Saturday, December 13, 2008

Hermeneutical Errors

In Old Testament Exegesis, Douglas Stuart gives a list of frequent hermeneutical errors. These errors come from the violation of hermeneutics principles. I think this list can be useful for ex-members of abusive churches and cults in order to find out the errors made by the leaders of their former groups and in order to avoid errors in their personal Bible study and biblical interpretation.


Personalizing: Assuming that any or all parts of the Bible apply to you or your group in a way that they do not apply to everyone else. ("What Balaam's ass says to me is that I talk too much.") Also known as individualizing.

Universalizing: Assuming that something unique or uncommon in the Bible applies to everyone equally. ("We all have our Gethsemanes.") Also known as generalizing.

Spiritualizing: Assuming that events or factors have their real application in some religious truth beyond what they actually say. ("The lovely structure of the Jerusalem Temple encourages us to have our own lives well in order.")

Moralizing: Assuming that principles for living can be derived from all passages. ("We can learn much about parenting by noting how the father of the prodigal son handled his wayward child.") ("The Egyptians drowned at the Red Sea because they had vacillated. You can't vacillate and expect to succeed in this life.")

Exemplarizing: Assuming that because someone in the Bible did something, it is an example for us to follow. ("To learn how to tell stories in sermons, let us examine Jesus' storytelling.") ("Let's see how Jesus called disciples and let that be the model for our evangelism.") ("What can we learn about adversity from how the Israelites endured their years as slaves in Egypt?")

Allegorizing: Assuming that the components of a passage have meaning only as symbols of Christian truths. ("The 'lover' is Christ; the 'beloved' is the Church; the 'daughters of Jerusalem' are the Scriptures.")

Typologizing: Assuming that certain real biblical characters or things are mentioned in order to foreshadow other real-and more important characters or things. ("Joshua has the same name as Jesus; as a conqueror he points to The Conqueror.") ("Ezra came to his people from afar; entered into Jerusalem on a donkey; prayed before crises; taught what was to many a new law; purified the nation, etc. His life points directly to the Savior.")

The Root Fallacy: Assuming that the/an original meaning of a word always attends its usage. ("To be holy means to be set apart.") [cf. terrible/ terrific/ terrifying]

Genre confusion: Assuming that the interpretational rules for one genre apply to another. ("Jesus' parable of the workers in the vineyard contains seven helpful perspectives on the value of hard work.") ("The Twenty-third Psalm teaches us how to care for those under our authority.") ("According to Deuteronomy 33, if we trust God we'll never lack anything.") ("But Proverbs promises that if we honor God we'll be well liked by everyone!")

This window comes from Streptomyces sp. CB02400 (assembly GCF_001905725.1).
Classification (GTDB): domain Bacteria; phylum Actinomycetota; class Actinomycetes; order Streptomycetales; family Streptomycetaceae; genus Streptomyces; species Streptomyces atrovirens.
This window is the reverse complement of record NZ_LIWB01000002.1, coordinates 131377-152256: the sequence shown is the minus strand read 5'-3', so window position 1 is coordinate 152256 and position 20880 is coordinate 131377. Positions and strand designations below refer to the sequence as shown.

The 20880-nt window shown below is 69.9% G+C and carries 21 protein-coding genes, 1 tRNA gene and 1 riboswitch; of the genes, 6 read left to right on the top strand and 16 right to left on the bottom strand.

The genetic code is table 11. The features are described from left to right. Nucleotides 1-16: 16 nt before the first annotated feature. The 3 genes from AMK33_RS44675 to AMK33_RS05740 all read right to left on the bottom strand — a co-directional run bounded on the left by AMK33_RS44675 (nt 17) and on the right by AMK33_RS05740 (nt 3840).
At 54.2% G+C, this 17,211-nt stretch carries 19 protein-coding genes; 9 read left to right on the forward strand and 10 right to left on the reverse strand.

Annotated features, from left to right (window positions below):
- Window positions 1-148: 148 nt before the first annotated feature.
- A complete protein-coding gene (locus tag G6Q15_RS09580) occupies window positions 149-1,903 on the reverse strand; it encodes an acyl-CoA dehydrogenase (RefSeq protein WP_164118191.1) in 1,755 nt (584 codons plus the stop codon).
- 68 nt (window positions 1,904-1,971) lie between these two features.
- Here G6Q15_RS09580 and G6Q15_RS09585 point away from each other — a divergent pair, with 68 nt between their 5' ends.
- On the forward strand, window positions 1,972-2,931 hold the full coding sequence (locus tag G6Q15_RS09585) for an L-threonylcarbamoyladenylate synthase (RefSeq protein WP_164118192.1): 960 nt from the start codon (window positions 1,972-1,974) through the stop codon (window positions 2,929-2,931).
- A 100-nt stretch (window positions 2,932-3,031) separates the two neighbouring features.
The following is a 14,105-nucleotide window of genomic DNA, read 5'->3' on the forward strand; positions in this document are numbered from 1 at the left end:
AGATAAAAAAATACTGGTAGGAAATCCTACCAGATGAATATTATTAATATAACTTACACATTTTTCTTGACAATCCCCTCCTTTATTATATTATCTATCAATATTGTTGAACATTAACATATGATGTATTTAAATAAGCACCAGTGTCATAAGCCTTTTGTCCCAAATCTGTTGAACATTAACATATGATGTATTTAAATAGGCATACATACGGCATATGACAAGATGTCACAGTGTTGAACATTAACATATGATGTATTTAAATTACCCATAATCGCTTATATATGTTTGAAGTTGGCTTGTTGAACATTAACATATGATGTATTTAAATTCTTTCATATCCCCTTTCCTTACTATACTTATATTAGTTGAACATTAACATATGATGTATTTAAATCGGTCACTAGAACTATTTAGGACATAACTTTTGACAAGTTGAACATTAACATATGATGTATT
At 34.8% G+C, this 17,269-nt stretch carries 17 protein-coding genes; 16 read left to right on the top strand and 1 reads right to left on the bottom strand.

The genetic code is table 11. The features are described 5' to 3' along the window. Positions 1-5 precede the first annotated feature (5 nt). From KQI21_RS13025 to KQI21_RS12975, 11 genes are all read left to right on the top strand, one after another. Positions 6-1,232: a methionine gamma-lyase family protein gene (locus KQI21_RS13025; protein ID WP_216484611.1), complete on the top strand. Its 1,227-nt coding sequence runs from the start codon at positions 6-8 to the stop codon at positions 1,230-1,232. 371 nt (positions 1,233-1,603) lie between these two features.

Totality transfer: Assuming that all the possible meanings of a word or phrase go with it whenever it is used. ("Head [kephale], of course, means 'source' here, just as it does in Xenophon's reference to the source of a river.")

Argument from silence: Assuming that everything relevant to an issue is mentioned in the Bible every time that issue is mentioned. ("Notice that Paul does not explicitly condemn premarital sex anywhere in his letters.")

Argument from authority: Assuming that the views of "experts" or a preponderance of them must be correct. ("Smith, who has devoted his life to studying Ruth, may be trusted ...") ("Since this is held by few scholars, it does not seem tenable.")

Israel-Church confusion: Assuming that things that apply to biblical Israel also apply to the church. ("We can learn how to discipline troublesome kids from this law about stoning disobedient children.")

Israel-modern nation confusion: Assuming that things that apply to biblical Israel also apply to modem nations ("According to 2 Chronicles 7:14, if we pray and repent God will heal America.")

Israel-modern Israel confusion: Assuming that the modern, secular state named Israel in the Near East is the Israel referred to in the Bible. ("How can we support the Saudis when they're the enemies of God's chosen people?")

False combination: Joining two statements or passages in such a way as to produce a hybrid conclusion. ("In Matthew 25 Jesus calls hell both outer darkness and also fire, so hell fire must be some kind of special divine fire that doesn't give off any light. You can feel it but you can't see it.")

Figure of speech confusion: Failure to understand any of the many nonliteral expressions in human speech, especially metaphors. ("Imagine the massive scale of Canaanite dairy farming and beekeeping that led to Canaan's being called a land flowing with milk and honey.")

Equivocation: Confusing a term or concept with another term or concept, thus misunderstanding its meaning. ("1 Thessalonians 5 says to 'abstain from all appearance of evil' so you can't even ask directions from a prostitute.")

False presupposition: Basing all or part of an argument or conclusion on incorrect assumptions. ("The Hebrew mind thought concretely; the Greek mind abstractly. This is why the Old Testament has more rituals and the New Testament more symbols.")

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